I started writing a new story. Short story, but still haven’t finished it, probably never will, that’s how it goes with me. The initial idea came to my mind in October, but a few nights ago, lying in my bed, and ‘thinking about life and thinking about death, and neither one particularly appealed to me’ (The Smiths), the story idea occurred to me again so I felt compelled to write it down the following day. It’s awfully charming and tiresome at the same time when you intend to sleep but your mind is full of ideas. Then I’m usually too tired, or too lazy, as you wish, to get up and write my story so I just take a few notes so I don’t forget it. I’m sure those of you who write stories would agree with me. Yeah, I wouldn’t mind seeing other people’s ‘story aesthetics’, so if you do that sort of thing, be sure to let me know. Hope you enjoy the pictures.

a shelley 7a shelley 1a shelley 51819. Portrait of Shelley by Alfred Clinta shelley 10 a shelley 11 a shelley 12

a shelley 13SOURCEa shelley 6 a shelley 14 a shelley 8 a shelley 91780s George Romney - Portrait of Miss Kitty Calcraft

1856. The Death of Chatterton, 1856, by Henry Wallis

1785-86. Thomas Gainsborough - Mrs. Richard Brinsley SheridanSource

1960s marianne faithfull 171 1960s marianne faithfull 149 1960s marianne faithfull 1471776-78. Lady Elizabeth Hamilton (1753–1797), Countess of Derby by George Romneyjane eyre 45 jane eyre 43 jane eyre 42 dark shadows room a

Story Inspiration

26 Oct

1840s William Powell Frith (1819 - 1909) - Meditation

Cranford Mary Smith contemplating in Cranfordjane eyre 76 jane eyre 73

XKH141325 Waft of Mist, c. 1818-20 (oil on canvas); by Friedrich, Caspar David (1774-1840); 32.5x42.4 cm; Hamburger Kunsthalle, Hamburg, Germany; German, out of copyright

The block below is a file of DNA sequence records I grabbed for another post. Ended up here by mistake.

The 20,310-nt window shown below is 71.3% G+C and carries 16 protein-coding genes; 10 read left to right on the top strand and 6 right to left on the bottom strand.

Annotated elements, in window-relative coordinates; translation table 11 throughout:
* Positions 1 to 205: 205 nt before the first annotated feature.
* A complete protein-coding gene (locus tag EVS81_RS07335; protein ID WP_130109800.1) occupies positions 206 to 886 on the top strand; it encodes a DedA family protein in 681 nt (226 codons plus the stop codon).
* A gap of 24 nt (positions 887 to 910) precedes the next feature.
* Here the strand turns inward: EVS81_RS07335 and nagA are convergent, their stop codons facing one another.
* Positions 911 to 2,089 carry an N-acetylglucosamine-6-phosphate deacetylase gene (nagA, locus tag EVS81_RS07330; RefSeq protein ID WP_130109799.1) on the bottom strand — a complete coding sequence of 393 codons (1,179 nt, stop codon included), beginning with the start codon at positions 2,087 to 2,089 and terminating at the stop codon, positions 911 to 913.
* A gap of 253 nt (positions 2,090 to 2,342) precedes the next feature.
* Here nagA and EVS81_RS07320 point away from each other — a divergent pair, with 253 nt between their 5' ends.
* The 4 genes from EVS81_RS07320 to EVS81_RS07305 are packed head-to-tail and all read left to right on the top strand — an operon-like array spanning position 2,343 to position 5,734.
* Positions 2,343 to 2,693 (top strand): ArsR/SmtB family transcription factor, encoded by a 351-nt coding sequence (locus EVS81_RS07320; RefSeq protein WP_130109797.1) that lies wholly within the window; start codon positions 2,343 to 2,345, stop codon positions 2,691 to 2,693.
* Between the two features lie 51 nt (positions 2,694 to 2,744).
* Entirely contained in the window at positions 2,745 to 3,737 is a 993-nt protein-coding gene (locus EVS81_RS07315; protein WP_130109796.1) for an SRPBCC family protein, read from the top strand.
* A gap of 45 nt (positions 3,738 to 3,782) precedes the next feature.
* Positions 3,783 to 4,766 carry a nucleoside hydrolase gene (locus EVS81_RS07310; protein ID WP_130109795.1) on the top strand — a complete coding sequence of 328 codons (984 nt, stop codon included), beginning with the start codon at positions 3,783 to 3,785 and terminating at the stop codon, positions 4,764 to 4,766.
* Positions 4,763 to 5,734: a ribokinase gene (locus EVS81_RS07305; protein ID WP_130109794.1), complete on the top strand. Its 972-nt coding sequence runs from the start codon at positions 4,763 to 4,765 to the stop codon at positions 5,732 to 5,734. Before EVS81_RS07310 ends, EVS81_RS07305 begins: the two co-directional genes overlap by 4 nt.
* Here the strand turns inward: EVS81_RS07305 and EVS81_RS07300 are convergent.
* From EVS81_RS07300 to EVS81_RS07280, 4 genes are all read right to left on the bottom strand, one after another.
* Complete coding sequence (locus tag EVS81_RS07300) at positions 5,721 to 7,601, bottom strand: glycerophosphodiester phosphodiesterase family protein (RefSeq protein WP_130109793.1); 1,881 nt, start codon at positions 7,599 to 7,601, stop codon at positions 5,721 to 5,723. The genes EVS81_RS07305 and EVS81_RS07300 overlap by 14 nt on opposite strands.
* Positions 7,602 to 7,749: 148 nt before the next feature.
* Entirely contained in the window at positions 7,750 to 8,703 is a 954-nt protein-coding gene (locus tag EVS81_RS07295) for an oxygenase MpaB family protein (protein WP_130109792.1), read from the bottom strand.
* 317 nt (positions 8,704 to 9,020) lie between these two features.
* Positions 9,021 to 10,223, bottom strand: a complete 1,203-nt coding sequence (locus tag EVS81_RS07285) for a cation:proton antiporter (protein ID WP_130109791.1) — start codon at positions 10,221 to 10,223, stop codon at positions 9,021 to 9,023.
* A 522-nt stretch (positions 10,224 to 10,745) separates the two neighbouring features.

XKH141325 Waft of Mist, c. 1818-20 (oil on canvas); by Friedrich, Caspar David (1774-1840); 32.5×42.4 cm; Hamburger Kunsthalle, Hamburg, Germany; German, out of copyright

1808-10. Monk by the Sea - Caspar David Friedrich jane eyre 78 jane eyre 77 Cottage row...Bibury in the Cotswolds, England Coniston, Lake District, England 1848. Joseph Fricero - Josephine Koberwein 1845. Portrait of Frederika Arnold - Adolph von Menzel 1840s Selina, Countess of Bradford by G. Clarke

Sophy and Dr. Harrison {Cranford} 1 1840s Carl Joseph Alois Agricola (1779-1852)

by Daniel Gardner, gouache and chalk, 1775

a shelley 7

1840s Dresses, Striped and Bonnets 1840s grey silk satin gown 4 1866. Camille Corot (1796-1875), Solitude, Souvenir de Vigen 1861. Orpheus Leading Eurydice from the Underworld by Jean-Baptiste-Camille Corot jane eyre solitude Jane Eyre 1670s Nell Gywnn mistress of Charles II 1670s Portrait of Madame de Montespan (1640-1707) 1851. Caroline Hottiguer in black with lace shawl, by Franz-Xaver Winterhalter 1851. Madame Moitessier by Jean-Auguste Ingres detail 1852. Portrait of Elizabeth Wethered Barringer Federico de Madrazo y Kuntz 1850. Fashions for January 1850. Fashions for April 1850. Fashions for March II Mia Wasikowska’s Jane

 

She Became Eternity

17 May

This is a story I wrote recently, and decided to share it with my lovely readers!

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Every day Gwyn would come to the beach, to watch the sea waves in the magnificent silence, which she praised above all. It was the only place she felt happy and relaxed. Sea was a wellspring of life for her, and the smell of it reminded her of childhood.

Every day of the year Gwyn came there, and watched as the waves clasp one another in eternal harmony. She loved observing the sky too; from the richly coloured sunsets to drab and grey skies in the winter. No matter how she felt or what had happened to her that day, the moment she stepped on the colourful pebble stones with her cherry red rain boots, all was calm again. Voices inside her head were silenced by the sounds of the waves. Tranquility and solitude refreshed her mind from daily worries and despair.